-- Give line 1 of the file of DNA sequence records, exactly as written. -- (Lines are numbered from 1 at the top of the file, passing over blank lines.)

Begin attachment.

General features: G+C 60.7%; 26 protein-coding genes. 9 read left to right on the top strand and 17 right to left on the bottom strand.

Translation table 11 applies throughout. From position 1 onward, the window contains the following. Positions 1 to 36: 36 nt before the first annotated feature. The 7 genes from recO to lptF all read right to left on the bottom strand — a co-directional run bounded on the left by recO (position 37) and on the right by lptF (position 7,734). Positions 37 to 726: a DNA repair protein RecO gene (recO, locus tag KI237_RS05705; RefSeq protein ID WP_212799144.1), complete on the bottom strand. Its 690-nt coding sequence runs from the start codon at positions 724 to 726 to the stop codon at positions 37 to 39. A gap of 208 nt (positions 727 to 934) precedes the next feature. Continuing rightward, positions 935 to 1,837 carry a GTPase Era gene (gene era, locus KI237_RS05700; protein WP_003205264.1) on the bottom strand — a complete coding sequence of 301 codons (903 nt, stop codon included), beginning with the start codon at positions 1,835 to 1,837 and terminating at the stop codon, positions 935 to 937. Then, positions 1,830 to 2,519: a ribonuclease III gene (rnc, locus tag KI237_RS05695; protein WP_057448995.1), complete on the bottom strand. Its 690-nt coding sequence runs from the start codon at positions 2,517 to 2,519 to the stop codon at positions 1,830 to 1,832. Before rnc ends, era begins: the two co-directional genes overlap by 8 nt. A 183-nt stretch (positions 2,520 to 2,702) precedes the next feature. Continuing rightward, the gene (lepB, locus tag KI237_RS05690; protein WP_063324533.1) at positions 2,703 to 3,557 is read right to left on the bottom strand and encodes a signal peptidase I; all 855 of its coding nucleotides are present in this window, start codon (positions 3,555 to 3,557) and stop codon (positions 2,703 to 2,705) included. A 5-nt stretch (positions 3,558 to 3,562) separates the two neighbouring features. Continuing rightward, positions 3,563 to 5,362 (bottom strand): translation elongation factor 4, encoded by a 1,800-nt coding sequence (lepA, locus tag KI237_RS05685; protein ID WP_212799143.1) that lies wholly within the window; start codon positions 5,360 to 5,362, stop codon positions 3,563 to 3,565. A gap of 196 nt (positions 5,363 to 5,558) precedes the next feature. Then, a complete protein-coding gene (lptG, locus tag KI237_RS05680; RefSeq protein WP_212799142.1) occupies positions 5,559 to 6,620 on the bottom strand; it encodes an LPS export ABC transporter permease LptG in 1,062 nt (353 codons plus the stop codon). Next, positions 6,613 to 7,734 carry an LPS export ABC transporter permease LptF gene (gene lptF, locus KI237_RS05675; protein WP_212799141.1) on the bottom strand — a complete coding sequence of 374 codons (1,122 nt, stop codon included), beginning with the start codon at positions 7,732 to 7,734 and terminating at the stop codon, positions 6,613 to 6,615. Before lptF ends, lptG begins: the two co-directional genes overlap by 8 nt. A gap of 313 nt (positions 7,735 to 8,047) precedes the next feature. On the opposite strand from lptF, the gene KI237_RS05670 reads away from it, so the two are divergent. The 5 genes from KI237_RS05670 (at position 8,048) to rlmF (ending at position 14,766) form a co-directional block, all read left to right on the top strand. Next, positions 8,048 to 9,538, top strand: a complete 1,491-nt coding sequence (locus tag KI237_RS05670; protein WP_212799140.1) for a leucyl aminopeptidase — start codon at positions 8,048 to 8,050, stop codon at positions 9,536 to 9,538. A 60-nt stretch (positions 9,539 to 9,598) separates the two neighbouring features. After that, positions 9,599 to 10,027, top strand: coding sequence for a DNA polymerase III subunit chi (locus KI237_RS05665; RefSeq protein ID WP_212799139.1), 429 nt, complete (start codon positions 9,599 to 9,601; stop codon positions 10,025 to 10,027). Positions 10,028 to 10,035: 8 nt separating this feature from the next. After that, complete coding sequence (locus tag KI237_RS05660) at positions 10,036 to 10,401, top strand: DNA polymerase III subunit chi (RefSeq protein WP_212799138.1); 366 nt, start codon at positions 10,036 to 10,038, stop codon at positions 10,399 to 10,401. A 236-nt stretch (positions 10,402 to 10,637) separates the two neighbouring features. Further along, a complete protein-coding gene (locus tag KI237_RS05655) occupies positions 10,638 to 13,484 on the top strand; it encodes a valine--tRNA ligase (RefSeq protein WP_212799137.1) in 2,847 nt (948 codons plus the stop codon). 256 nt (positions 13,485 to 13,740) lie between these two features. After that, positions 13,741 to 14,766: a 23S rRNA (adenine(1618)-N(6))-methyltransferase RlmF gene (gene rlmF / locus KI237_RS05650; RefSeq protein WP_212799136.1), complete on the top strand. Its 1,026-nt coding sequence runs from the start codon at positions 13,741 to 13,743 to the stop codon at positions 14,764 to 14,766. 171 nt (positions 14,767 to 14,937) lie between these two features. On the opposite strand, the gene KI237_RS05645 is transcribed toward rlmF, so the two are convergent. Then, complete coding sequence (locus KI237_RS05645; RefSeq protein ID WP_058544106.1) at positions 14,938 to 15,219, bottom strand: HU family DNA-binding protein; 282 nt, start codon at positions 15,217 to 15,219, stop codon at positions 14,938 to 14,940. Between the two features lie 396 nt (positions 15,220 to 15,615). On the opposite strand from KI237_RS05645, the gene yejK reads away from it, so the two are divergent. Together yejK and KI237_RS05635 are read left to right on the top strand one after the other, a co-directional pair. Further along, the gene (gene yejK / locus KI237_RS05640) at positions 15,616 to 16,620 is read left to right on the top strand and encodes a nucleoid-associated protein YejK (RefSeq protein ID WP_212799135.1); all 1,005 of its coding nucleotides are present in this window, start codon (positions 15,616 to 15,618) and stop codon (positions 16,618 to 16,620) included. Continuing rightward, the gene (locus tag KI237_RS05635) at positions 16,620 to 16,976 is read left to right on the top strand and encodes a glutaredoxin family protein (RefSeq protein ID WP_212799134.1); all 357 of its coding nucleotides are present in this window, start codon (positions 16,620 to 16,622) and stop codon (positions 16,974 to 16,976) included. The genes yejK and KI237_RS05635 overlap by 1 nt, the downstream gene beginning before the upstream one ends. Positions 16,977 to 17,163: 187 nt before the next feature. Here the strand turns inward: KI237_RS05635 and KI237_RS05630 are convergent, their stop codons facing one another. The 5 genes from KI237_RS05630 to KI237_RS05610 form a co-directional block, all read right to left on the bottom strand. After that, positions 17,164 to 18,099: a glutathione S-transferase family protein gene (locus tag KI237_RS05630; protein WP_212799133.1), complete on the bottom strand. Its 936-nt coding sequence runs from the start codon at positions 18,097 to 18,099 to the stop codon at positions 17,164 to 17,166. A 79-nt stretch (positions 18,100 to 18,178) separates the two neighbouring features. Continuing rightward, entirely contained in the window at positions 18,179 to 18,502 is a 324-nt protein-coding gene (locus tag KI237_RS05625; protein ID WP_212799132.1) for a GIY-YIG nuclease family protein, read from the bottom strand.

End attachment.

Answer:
General features: G+C 60.7%; 26 protein-coding genes. 9 read left to right on the top strand and 17 right to left on the bottom strand.